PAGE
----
The sound of rushed footsteps came from the hallway. Three men and two women burst into the room, all of them dressed in black, with gear strapped to their backs—ropes, tools, ammunition. They were all holding some sort of bulky weapon. Thomas couldn’t stop staring at the weapons—they tugged at some lost memory he could just barely put his finger on, but at the same time it was like seeing them for the first time.
The devices shimmered with blue light—a clear tube in the middle was filled with shiny metal ic grenades that crackled and fizzed with electricity—and the guards were pointing them at Thomas and his two friends.
“We waited too bloody long,” Newt snapped in a low, harsh whisper.
Thomas knew an opportunity would present itself soon. “They would’ve caught us out there anyway,” he answered quietly, his lips barely moving. “Just be patient.” Janson walked over to stand beside the guards. He pointed at one of the weapons. “These are called Launchers. These guards will not hesitate to fire them if any of you cause trouble. The weapons won’t kill you, but trust me when I say that they’ll give you the most uncomfortable five minutes of your life.”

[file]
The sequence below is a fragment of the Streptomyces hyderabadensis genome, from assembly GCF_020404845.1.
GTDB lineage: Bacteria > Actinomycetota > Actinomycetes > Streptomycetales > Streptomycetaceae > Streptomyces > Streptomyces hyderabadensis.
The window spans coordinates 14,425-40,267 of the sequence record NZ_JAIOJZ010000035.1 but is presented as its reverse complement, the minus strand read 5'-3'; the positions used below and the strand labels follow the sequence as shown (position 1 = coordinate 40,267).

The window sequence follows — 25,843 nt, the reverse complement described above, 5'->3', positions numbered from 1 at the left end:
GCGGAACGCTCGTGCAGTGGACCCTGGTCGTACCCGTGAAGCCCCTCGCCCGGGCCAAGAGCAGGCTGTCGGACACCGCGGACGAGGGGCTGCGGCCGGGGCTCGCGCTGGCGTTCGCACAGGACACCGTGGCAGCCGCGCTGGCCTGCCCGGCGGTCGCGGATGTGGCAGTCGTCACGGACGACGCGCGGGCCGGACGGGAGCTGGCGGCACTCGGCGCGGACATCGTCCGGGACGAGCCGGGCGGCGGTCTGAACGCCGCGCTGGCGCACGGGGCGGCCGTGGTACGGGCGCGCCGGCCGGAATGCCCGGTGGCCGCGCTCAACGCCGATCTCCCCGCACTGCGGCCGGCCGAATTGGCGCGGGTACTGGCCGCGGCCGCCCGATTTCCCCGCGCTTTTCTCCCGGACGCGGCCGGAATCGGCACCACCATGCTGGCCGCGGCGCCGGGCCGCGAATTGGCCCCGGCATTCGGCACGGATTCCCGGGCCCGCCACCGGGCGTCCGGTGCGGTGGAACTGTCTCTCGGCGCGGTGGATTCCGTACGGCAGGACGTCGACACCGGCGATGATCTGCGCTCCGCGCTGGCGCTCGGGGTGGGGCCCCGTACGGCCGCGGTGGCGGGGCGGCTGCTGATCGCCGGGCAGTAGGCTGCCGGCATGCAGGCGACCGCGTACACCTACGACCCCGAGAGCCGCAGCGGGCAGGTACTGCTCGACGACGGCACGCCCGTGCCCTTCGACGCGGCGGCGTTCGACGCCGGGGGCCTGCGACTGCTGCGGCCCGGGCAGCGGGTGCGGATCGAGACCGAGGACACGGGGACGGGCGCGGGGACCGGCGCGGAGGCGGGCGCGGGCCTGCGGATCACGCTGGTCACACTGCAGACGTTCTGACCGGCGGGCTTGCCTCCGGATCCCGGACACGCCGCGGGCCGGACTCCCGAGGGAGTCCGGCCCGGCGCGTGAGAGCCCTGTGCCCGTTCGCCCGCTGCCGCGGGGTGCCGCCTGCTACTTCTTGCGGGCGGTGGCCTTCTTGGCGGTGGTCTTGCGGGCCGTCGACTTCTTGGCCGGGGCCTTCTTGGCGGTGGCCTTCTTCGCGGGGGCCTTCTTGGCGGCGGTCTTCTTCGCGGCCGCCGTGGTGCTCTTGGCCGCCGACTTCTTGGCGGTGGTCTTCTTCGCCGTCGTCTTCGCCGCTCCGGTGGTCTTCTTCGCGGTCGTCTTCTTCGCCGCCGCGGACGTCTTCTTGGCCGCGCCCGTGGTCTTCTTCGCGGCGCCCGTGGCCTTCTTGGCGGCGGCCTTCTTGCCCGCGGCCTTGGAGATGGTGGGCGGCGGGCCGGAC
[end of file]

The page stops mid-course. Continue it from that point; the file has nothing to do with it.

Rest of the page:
“What’s going on?” Thomas asked, surprised at how little fear he felt. “You just told us we could make this choice ourselves. Why the sudden army?”
“Because I don’t trust you.” Janson paused, seeming to choose his words carefully. “We hoped you would do things voluntarily once your memories were back. It would just make things easier. But I never said we don’t still need you.”
“What a surprise,” Minho said. “You lied again.”
“I haven’t lied about a thing. You made your decision, now live with the consequences.” Janson pointed at the door. “Guards, escort Thomas and the others to their rooms, where they can dwel on their mistakes until tomorrow morning’s tests. Use whatever force is necessary.”
|Chapter 1||Chapter 2||Chapter 3||Chapter 4||Chapter 5||Chapter 6|
|Chapter 7||Chapter 8||Chapter 9||Chapter 10||Chapter 11||Chapter 12|
|Chapter 13||Chapter 14||Chapter 15||Chapter 16||Chapter 17||Chapter 18|
|Chapter 19||Chapter 20||Chapter 21||Chapter 22||Chapter 23||Chapter 24|
|Chapter 25||Chapter 26||Chapter 27||Chapter 28||Chapter 29||Chapter 30|
|Chapter 31||Chapter 32||Chapter 33||Chapter 34||Chapter 35||Chapter 36|
|Chapter 37||Chapter 38||Chapter 39||Chapter 40||Chapter 41||Chapter 42|
|Chapter 43||Chapter 44||Chapter 45||Chapter 46||Chapter 47||Chapter 48|
|Chapter 49||Chapter 50||Chapter 51||Chapter 52||Chapter 53||Chapter 54|
|Chapter 55||Chapter 56||Chapter 57||Chapter 58||Chapter 59||Chapter 60|
|Chapter 61||Chapter 62||Chapter 63||Chapter 64||Chapter 65||Chapter 66|
|Chapter 67||Chapter 68||Chapter 69||Chapter 70||Chapter 71||Chapter 72|
|Chapter 73||Book 1: Maze Runner||Book 2: Scorch Trials||Book 3: Death Cure||Prequel: Kill Order|